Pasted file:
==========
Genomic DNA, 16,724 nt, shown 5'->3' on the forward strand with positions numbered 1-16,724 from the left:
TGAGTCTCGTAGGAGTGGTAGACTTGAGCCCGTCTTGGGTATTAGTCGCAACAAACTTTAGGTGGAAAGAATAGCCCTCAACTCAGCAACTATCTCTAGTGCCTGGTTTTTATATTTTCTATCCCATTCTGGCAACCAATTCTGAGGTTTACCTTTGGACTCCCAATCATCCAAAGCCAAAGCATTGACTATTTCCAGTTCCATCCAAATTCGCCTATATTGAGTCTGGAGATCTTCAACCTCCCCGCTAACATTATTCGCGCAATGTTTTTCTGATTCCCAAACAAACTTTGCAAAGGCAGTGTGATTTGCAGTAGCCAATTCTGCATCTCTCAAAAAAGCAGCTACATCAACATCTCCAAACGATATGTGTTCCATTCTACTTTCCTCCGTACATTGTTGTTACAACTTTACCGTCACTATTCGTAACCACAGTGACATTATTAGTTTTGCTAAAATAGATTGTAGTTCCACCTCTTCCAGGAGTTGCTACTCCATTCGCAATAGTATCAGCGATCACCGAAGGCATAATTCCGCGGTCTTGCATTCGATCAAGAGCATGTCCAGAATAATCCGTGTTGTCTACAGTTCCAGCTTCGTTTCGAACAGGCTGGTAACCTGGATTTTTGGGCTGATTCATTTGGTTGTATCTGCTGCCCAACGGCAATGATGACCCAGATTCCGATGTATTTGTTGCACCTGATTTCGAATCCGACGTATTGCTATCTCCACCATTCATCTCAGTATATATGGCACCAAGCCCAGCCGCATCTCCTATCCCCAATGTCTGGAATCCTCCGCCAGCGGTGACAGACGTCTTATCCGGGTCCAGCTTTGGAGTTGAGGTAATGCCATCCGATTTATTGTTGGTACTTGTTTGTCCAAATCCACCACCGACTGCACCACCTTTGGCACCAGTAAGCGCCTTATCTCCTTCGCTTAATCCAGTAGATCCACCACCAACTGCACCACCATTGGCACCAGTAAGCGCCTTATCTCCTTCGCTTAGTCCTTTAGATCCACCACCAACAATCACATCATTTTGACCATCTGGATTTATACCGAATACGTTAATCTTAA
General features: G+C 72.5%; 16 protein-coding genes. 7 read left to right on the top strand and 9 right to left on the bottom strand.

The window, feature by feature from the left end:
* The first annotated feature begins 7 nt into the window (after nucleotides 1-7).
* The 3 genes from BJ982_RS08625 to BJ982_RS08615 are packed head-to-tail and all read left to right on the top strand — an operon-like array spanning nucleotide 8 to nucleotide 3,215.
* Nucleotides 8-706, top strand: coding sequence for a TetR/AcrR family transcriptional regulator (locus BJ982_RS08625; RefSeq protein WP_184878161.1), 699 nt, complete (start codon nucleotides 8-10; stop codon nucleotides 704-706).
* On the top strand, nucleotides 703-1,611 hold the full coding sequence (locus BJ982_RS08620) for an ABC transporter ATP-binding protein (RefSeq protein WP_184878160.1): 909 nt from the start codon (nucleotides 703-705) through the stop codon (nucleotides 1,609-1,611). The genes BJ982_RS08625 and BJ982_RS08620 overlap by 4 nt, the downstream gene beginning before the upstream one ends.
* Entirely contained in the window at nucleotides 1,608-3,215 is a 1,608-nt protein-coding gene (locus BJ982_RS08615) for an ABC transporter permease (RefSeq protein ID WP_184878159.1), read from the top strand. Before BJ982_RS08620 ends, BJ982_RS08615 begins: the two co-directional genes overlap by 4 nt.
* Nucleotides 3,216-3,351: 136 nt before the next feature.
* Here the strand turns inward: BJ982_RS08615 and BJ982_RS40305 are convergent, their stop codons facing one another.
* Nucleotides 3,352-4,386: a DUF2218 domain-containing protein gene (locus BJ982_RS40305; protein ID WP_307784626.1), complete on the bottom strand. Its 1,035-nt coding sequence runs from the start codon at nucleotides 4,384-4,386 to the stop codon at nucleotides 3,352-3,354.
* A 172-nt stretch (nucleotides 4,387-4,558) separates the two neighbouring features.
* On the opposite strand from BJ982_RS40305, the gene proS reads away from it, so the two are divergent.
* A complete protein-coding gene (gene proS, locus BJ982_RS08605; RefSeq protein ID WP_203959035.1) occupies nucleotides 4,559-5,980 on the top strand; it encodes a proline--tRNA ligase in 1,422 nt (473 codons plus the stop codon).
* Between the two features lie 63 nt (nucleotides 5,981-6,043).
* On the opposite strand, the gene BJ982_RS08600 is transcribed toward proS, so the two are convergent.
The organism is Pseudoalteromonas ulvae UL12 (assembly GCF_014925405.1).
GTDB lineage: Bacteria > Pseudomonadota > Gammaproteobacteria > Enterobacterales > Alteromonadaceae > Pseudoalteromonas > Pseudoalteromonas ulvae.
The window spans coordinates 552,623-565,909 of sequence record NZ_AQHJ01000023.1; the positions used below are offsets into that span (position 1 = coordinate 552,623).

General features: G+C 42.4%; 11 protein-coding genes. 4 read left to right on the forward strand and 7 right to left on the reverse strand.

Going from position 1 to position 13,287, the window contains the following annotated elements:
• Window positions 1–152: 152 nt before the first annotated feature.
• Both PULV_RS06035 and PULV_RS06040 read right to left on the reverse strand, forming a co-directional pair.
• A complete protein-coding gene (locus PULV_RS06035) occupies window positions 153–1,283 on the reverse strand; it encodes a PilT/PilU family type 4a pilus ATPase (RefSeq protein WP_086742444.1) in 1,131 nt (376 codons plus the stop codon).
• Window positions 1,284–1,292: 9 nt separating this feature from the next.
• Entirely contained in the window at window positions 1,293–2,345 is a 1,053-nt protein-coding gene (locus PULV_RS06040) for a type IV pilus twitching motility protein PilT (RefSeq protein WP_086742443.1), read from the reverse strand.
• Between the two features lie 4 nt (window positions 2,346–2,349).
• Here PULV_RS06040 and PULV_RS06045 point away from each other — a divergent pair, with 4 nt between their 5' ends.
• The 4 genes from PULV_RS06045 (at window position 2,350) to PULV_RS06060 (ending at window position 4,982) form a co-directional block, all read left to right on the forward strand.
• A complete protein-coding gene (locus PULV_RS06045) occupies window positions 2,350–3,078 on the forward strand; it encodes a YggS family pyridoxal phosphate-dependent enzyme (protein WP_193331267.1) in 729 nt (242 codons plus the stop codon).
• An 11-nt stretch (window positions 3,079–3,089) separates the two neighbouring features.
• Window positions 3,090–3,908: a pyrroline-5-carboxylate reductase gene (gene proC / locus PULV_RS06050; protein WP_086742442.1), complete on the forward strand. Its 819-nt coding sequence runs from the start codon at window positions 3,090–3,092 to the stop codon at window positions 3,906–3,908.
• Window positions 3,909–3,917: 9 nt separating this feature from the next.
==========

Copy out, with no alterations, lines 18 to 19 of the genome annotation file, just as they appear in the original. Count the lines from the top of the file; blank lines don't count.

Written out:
The organism is Pseudoalteromonas ulvae UL12 (assembly GCF_014925405.1).
GTDB lineage: Bacteria > Pseudomonadota > Gammaproteobacteria > Enterobacterales > Alteromonadaceae > Pseudoalteromonas > Pseudoalteromonas ulvae.